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Legal Institutions, Innovation, And Growth

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  • LUCA ANDERLINI
  • LEONARDO FELLI
  • GIOVANNI IMMORDINO
  • ALESSANDRO RIBONI

Abstract

We analyze the relationship between legal institutions, innovation and growth. We compare a rigid (law set ex-ante) legal system and a flexible one (law set after observing current technology). The flexible system dominates in terms of welfare, amount of innovation and output growth at intermediate stages of technological development - periods when legal change is needed. The rigid system is preferable at early stages of technological development, when (lack of) commitment problems are severe. For mature technologies the two legal systems are equivalent. We find that rigid legal systems may induce excessive (greater than first-best) R&D investment and output growth.

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Bibliographic Info

Article provided by Department of Economics, University of Pennsylvania and Osaka University Institute of Social and Economic Research Association in its journal International Economic Review.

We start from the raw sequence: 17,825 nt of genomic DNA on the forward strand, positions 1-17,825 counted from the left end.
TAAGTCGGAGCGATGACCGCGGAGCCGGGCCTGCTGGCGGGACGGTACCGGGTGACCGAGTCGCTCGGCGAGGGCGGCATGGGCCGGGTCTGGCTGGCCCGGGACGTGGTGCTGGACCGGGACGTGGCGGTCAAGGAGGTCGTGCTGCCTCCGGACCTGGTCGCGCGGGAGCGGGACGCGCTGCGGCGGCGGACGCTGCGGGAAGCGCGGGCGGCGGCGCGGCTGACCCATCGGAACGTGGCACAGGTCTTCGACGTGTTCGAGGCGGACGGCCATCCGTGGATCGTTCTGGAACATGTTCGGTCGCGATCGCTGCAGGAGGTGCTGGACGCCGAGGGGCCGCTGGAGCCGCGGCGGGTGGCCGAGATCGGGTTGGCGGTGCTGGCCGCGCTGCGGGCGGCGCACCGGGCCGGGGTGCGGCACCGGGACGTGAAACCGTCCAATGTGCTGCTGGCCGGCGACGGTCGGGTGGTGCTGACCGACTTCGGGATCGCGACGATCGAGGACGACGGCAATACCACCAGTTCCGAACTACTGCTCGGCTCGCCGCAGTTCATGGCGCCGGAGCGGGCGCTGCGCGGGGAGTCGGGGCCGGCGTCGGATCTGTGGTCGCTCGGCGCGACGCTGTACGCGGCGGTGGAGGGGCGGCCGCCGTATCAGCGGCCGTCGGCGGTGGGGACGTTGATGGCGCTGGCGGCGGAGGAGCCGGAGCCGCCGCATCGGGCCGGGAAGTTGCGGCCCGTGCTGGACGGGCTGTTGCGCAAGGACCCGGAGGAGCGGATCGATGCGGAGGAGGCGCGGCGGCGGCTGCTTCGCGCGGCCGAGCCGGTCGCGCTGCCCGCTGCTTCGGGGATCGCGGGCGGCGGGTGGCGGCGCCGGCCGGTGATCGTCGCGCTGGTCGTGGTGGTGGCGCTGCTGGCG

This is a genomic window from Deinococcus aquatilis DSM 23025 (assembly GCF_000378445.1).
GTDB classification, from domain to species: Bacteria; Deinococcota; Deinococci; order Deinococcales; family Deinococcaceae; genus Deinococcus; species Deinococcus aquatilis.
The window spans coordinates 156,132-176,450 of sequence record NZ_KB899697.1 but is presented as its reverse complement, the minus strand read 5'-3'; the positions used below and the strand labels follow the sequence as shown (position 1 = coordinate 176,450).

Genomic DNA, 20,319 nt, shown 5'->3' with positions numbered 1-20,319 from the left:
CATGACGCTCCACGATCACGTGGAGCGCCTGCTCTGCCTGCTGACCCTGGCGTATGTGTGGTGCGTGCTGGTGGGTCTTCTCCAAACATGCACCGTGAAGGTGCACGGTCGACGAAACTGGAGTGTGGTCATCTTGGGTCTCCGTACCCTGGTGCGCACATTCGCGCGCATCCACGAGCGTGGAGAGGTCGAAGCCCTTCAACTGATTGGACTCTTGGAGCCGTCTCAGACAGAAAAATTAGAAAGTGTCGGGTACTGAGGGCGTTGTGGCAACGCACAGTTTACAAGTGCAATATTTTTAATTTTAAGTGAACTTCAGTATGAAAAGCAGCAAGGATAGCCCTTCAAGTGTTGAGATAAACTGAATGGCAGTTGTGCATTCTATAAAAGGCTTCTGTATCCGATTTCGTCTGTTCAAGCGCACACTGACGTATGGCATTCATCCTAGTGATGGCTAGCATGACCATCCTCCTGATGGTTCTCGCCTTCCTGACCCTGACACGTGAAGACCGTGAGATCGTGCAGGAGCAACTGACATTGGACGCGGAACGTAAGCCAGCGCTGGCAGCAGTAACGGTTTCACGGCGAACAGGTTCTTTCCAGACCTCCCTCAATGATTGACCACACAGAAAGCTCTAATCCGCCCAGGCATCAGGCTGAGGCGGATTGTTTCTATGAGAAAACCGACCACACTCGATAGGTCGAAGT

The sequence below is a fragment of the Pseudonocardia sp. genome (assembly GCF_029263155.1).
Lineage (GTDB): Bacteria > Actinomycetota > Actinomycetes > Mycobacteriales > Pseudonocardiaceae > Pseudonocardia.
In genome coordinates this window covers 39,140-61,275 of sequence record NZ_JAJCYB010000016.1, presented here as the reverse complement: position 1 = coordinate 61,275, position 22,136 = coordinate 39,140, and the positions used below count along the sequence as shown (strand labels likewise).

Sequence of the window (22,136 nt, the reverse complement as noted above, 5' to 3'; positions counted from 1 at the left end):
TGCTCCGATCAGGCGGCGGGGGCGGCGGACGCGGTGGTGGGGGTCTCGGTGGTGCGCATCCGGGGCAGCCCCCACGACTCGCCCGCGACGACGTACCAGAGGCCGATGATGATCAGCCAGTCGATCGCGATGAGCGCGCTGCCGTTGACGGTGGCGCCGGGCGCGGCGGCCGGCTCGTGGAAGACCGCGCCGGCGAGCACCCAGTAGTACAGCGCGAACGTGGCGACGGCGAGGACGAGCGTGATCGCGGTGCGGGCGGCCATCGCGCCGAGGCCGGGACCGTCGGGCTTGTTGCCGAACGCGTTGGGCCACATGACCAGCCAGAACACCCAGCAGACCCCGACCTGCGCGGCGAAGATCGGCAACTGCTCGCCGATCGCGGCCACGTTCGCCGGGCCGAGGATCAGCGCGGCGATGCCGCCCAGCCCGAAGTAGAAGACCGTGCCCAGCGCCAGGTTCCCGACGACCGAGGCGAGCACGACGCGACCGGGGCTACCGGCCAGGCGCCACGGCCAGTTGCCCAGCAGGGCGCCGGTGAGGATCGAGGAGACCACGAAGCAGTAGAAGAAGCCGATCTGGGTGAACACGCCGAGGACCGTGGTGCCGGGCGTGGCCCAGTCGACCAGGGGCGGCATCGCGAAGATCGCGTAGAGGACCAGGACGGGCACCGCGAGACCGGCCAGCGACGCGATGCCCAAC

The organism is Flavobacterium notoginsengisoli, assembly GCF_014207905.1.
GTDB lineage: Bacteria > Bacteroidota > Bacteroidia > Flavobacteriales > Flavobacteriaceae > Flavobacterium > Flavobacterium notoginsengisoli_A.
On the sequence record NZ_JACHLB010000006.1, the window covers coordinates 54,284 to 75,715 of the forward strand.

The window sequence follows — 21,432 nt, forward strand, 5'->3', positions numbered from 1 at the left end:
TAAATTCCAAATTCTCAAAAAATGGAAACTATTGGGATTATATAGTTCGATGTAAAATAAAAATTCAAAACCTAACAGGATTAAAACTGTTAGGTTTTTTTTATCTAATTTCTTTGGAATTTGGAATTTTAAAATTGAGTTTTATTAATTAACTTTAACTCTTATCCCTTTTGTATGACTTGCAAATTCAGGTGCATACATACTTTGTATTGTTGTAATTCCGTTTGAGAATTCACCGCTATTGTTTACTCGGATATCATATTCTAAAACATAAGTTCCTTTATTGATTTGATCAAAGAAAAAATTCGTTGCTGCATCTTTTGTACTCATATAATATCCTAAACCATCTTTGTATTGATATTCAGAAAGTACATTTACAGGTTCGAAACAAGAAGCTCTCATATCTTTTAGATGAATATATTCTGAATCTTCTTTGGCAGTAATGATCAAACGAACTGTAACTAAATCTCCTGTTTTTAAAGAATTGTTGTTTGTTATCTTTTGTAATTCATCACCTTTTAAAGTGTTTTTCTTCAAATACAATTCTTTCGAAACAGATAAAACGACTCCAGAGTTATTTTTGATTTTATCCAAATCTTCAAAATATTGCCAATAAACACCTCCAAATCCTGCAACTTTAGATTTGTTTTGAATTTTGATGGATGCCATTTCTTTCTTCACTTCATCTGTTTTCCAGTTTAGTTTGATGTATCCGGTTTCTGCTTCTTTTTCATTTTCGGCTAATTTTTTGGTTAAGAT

Volume (Year): 54 (2013)
Issue (Month): (08)
Pages: 937-956

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Handle: RePEc:wly:iecrev:v:54:y:2013:i::p:937-956

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  1. Beck, T.H.L. & Demirgüç-Kunt , A. & Levine, R., 2003. "Law and finance: Why does legal origin matter?," Open Access publications from Tilburg University urn:nbn:nl:ui:12-3125511, Tilburg University.
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Cited by:
  1. Giovanni Immordino & Michele Polo, 2012. "Antitrust in Innovative Industries: the Optimal Legal Standards," Working Papers 434, IGIER (Innocenzo Gasparini Institute for Economic Research), Bocconi University.
  2. Massenot, Baptiste, 2010. "Financial development in adversarial and inquisitorial legal systems," MPRA Paper 27098, University Library of Munich, Germany.
  3. Massenot, Baptiste, 2010. "Contract enforcement, litigation, and economic development," MPRA Paper 27501, University Library of Munich, Germany.

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